In 2018 alone, VYP documented more than 20,000 visits by veterans, said Renner (classes are always free for veterans; some are open to their spouses and children, too). Currently, VYP has over 120 national volunteers who chip in to teach yoga and help run the organization. In addition, VYP hosts an annual Veterans Gratitude Week, where thousands of civilians and veterans come together in studios across the country to practice yoga “with an attitude of gratitude for our service members,” Libby said. All proceeds benefit VYP (this year’s event will take place from Nov. 8–18).
Despite the increasing numbers of vets taking up yoga, some people argue that those who practice it are a self-selecting group. In other words, a veteran who elects to take a yoga class might already be open to the kind of change a regular yoga practice can engender. Dianne Groll, an associate professor and research director at Queen’s University’s Department of Psychiatry in Ontario, is one of them. “Who does [yoga] work for, and for how long?” she said. “It works really well for the people who like it, and are well enough to do it.”
Groll, whose husband is in the Canadian Armed Forces, co-authored a 2016 paper that examined the impact of a 12-week yoga program on members of the Canadian military who self-identified as having experienced at least one traumatic event while serving. The results for this group showed statistically significant improvements in their levels of anger, anxiety, pain and quality of sleep compared to those who did not participate in the program. Moreover, individuals “who met the PTSD screening criteria showed significantly greater improvement than those who did not.”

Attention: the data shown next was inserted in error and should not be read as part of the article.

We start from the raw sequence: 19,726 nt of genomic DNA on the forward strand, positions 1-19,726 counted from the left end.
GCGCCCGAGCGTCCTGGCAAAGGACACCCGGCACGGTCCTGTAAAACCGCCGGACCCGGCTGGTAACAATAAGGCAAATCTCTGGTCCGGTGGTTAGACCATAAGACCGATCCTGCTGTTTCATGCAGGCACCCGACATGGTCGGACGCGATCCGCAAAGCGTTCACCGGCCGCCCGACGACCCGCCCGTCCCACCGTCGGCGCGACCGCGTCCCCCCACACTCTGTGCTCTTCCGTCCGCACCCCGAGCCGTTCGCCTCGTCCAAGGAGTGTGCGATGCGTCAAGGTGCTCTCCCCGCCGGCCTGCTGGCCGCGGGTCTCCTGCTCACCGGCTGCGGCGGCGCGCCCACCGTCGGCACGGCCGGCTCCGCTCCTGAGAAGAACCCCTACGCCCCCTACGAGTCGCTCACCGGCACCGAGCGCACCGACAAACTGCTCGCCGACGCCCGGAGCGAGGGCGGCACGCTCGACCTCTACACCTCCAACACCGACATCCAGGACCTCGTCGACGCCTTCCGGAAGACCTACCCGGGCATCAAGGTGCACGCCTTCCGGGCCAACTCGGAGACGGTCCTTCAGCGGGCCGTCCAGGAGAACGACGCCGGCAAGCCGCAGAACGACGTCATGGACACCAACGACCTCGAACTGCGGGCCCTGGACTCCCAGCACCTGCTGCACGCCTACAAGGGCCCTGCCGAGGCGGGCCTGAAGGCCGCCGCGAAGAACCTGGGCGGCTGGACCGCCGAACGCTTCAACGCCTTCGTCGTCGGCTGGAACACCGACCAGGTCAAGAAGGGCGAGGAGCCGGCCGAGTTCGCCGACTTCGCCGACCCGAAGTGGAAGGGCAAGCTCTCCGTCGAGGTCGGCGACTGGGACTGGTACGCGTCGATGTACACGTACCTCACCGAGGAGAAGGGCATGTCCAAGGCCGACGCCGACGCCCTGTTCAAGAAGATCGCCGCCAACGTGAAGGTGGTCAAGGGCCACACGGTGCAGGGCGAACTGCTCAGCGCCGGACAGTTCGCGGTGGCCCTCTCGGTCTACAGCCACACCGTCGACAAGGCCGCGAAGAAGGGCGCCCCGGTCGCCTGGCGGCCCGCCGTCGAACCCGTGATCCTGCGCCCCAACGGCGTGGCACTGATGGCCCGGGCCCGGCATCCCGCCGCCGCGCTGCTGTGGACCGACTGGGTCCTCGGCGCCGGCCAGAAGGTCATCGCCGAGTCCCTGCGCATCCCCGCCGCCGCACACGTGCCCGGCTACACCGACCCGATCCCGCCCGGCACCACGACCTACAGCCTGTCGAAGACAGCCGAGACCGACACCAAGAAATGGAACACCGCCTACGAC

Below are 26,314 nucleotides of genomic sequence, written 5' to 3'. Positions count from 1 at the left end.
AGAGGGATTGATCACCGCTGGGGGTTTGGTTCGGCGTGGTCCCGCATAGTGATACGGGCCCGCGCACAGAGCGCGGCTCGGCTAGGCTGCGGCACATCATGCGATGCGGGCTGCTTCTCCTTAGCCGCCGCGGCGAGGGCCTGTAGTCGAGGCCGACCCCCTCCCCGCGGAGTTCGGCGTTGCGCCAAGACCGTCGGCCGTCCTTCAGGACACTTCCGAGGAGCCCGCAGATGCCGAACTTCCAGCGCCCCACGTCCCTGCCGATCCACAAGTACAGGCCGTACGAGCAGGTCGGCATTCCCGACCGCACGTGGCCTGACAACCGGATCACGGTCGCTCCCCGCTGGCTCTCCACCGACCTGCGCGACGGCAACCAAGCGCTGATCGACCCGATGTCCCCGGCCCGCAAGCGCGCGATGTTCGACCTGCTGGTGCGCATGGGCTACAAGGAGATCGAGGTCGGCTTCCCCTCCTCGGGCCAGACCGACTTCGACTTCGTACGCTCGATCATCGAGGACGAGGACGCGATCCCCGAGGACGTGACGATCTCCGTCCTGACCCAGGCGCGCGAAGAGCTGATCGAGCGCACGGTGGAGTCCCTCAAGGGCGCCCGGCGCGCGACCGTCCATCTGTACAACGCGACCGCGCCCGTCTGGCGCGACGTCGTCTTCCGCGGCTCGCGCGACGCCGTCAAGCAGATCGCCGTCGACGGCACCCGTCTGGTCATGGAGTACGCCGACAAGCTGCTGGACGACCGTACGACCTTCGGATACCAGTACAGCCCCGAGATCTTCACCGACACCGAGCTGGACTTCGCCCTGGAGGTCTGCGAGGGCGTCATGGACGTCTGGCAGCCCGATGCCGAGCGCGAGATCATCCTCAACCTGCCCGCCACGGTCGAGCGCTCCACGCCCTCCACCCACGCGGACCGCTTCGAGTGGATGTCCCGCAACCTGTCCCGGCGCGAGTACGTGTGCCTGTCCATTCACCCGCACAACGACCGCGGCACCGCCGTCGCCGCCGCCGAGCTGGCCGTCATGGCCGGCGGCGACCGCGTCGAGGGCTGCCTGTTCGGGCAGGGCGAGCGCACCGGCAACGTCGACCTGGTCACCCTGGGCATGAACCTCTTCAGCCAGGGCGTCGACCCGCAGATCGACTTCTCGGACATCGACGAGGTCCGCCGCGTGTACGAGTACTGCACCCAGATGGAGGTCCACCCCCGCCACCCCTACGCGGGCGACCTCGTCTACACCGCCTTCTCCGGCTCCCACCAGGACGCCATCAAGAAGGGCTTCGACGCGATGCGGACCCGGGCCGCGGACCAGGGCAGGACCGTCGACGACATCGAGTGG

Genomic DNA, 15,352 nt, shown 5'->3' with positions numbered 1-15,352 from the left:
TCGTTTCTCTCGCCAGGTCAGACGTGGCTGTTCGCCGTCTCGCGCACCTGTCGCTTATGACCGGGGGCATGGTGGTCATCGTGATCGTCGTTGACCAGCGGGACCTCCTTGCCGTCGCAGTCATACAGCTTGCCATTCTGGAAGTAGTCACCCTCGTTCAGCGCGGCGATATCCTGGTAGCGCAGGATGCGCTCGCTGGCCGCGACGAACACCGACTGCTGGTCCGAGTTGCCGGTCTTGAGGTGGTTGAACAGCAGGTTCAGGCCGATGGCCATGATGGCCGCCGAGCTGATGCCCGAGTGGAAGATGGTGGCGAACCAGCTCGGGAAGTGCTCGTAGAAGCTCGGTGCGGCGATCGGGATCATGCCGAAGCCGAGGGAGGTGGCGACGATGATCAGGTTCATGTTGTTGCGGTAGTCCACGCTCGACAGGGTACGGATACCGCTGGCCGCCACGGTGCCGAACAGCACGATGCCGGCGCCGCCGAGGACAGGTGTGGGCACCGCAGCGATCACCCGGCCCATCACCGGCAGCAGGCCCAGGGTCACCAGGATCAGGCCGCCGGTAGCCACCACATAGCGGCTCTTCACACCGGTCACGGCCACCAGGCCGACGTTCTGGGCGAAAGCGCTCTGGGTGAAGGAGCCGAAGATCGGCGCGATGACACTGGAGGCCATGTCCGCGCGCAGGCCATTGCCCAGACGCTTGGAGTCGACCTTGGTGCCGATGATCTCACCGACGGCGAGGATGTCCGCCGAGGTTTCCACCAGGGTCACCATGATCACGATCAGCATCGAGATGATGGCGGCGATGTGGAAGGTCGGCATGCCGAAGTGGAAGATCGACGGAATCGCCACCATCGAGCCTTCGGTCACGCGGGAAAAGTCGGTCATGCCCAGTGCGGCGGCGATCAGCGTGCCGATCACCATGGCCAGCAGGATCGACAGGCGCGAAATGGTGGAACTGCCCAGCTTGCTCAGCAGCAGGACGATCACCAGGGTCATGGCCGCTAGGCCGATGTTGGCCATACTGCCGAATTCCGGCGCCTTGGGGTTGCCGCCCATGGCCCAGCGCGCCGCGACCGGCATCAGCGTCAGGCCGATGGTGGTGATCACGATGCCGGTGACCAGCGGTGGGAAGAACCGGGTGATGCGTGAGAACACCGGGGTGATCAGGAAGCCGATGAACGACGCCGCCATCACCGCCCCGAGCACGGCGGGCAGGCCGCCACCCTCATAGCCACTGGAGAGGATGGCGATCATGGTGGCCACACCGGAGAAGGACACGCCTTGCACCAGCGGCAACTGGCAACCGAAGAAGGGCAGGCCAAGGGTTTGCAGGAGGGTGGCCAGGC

Groll added that there were significant obstacles in conducting the study — people with PTSD sometimes find it difficult to commit to a regularly scheduled class, and about 20% of the participants had dropped out before the three-month study concluded. But as Groll pointed out, the bar to entry for yoga is low, so why not give it a shot?
“Yoga is relatively cheap. It can be done pretty much anywhere, and a lot of people seem to benefit from it,” Groll said. “And there was a significant increase in people’s mood and a decrease in anxiety [among vets who participated in the study], so we should find out why people quit practicing yoga and encourage them to keep going.”
PSEUDOSCIENCE … OR NEUROSCIENCE?